By Laura Usher
At NAMI, we understand that violent tragedies make the news for a reason—they shake the foundations of what people believe about their communities. People start to wonder: Are our children safe in schools? Are we as moviegoers safe eating our popcorn and candy? While the actual risk that someone will experience one of these events is very small, our collective fear is immense.
When an incident of horrific violence occurs, people speculate about the motivations of the perpetrator. Sometimes there are no easy answers. Even when we do have some answers, they often do not bring healing to a community affected by violence.
We need a new approach. We may never know the motive of a perpetrator of violence, but we know they rarely have to do with mental illness. We should instead concentrate on the things we know to be true: When a violent tragedy occurs, it affects the mental health of an entire community—victims, their families, neighbors, healthcare providers, first responders, reporters and everyone following the news reports. These people are left to wonder if they are still safe in their community. Long after physical wounds have healed, those closest to the violence may experience the effects of trauma through PTSD, depression, alcohol abuse and suicide—especially if their mental health needs go unaddressed.
Exploring these difficult truths and looking for a path forward for communities affected by tragedy has been the focus of my work at NAMI the last two years. In April 2014, I met with Michael Kehoe, then the chief of police of Newtown, Conn., where the Sandy Hook Elementary school shooting cost the lives of 26 children and educators. NAMI was asked by the Office of Community Oriented Policing (COPS) at the U.S. Department of Justice to find a way to serve the mental health needs of the Newtown Police Department.
Naïve about the potential impact of trauma on a whole community, I was surprised to learn that Newtown had made a 15-year community wellness plan—to follow the youngest children at the community’s schools through high school graduation. Chief Kehoe was confident that the community had enough resources to provide mental health services to officers. What he didn’t have was a roadmap for handling these events and the long aftermath.
Working with Chief Kehoe, NAMI gathered an expert advisory group that was the first of its kind: police chiefs who had managed the aftermath of a mass shooting and mental health professionals who had worked with these police departments. We asked them what they wish they had known before tragedy struck their community, and what they would pass along to fellow chiefs about protecting officer mental health in these situations.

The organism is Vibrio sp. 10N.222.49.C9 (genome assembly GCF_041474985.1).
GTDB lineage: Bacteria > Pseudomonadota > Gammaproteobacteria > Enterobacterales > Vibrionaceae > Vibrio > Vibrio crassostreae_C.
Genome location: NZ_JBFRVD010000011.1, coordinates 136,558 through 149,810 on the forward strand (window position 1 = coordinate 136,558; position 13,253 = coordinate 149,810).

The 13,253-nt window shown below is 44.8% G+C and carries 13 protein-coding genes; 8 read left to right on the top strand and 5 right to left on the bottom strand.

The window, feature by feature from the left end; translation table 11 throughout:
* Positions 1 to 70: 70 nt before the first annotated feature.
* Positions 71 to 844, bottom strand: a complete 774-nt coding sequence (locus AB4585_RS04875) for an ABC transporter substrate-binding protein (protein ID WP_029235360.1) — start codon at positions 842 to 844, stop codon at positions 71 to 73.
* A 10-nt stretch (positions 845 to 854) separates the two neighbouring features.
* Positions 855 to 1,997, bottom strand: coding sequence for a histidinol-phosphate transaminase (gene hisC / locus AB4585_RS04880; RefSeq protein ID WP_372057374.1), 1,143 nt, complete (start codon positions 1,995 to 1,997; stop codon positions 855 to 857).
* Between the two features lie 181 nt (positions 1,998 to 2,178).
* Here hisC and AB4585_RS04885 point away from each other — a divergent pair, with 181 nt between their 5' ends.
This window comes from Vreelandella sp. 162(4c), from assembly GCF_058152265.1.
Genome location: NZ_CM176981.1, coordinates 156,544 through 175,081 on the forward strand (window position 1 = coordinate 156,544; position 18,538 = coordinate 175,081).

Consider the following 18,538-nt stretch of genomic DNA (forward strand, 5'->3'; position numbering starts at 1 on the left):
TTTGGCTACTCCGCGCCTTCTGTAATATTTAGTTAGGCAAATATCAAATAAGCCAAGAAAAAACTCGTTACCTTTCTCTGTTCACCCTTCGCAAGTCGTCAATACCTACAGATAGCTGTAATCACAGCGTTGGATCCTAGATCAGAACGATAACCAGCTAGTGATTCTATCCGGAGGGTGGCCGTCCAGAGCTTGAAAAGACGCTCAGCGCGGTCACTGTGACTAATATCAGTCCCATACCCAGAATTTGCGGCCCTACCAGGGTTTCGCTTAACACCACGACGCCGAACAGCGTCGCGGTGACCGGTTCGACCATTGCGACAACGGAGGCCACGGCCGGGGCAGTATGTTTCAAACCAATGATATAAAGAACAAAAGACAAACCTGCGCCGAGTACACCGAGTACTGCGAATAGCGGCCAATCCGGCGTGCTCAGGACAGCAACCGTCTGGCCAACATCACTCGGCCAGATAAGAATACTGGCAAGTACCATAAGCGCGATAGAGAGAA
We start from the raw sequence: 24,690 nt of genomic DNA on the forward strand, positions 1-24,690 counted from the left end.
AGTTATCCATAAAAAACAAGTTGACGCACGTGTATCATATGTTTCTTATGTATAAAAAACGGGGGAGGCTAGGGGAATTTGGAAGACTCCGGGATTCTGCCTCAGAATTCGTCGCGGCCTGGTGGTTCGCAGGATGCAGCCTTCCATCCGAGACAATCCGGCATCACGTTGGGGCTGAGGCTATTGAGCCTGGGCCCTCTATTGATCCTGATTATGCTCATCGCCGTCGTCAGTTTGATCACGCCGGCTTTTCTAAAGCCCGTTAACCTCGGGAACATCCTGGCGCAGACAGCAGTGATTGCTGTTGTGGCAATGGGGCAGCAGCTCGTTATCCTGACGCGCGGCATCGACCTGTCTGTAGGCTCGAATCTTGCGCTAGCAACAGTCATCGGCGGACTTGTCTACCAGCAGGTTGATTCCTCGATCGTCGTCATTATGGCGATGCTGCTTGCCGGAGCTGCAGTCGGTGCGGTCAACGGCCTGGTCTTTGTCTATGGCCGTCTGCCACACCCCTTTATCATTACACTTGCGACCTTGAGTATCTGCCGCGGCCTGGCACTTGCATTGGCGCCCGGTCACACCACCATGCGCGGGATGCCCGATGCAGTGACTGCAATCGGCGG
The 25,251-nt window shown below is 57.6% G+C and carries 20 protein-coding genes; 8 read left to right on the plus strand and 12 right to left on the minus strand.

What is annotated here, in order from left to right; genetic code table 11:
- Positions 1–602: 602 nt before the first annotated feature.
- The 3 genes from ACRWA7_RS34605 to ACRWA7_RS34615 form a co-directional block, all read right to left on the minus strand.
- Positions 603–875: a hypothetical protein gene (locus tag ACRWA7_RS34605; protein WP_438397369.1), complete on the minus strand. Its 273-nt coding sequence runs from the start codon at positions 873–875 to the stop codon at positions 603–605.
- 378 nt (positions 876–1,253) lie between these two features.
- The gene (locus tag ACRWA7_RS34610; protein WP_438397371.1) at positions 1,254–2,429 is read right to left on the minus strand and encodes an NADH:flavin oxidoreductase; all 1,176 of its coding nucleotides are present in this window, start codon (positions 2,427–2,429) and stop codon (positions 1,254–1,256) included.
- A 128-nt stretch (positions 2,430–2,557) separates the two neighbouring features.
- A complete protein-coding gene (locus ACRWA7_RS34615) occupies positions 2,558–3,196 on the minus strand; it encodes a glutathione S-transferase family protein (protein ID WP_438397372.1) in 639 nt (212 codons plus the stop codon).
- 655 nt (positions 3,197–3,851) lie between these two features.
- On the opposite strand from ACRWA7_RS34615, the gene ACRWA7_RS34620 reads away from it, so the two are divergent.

Their responses demonstrate both the depth of anguish that first responders can experience in the face of violence and how closely their well-being is tied to the broader community. The chiefs talked about their primary responsibilities to serve the victims’ families and the survivors and to ensure a just prosecution. They emphasized that many officers are so dedicated to their jobs and serving their community that they often refused to take time off to recover. They discussed the media and how the pervasive coverage made it impossible for officers and the broader community to heal. They spoke about PTSD, suicide, alcohol abuse and how officers quit because they could not continue to do a job where they might face this sort of violence again.
While our work on officer mental health after tragic incidents reveals very unique challenges that police face, it also tells us something we at NAMI are reminded of every day: Mental health conditions affect everyone. Stigma, and the fear of seeking help, affects people throughout society—including people who are strong and resourceful. Police officers are part of our NAMI community, and we must not overlook their mental health.
Today, the conversation about violent incidents can be much richer if we ask: How can we help the community heal? How can we work with the media to get out the information that can help the community recover? How can we prepare for the anniversaries, trials and inevitable reminders of the event? How can we make something good come out of tragedy?
When we help communities heal, we can keep everyone safe—not just police officers but the communities they serve. We are in this together.
To learn more, read NAMI’s report, released today: Preparing for the Unimaginable: How chiefs can safeguard officer mental health before and after mass casualty events.
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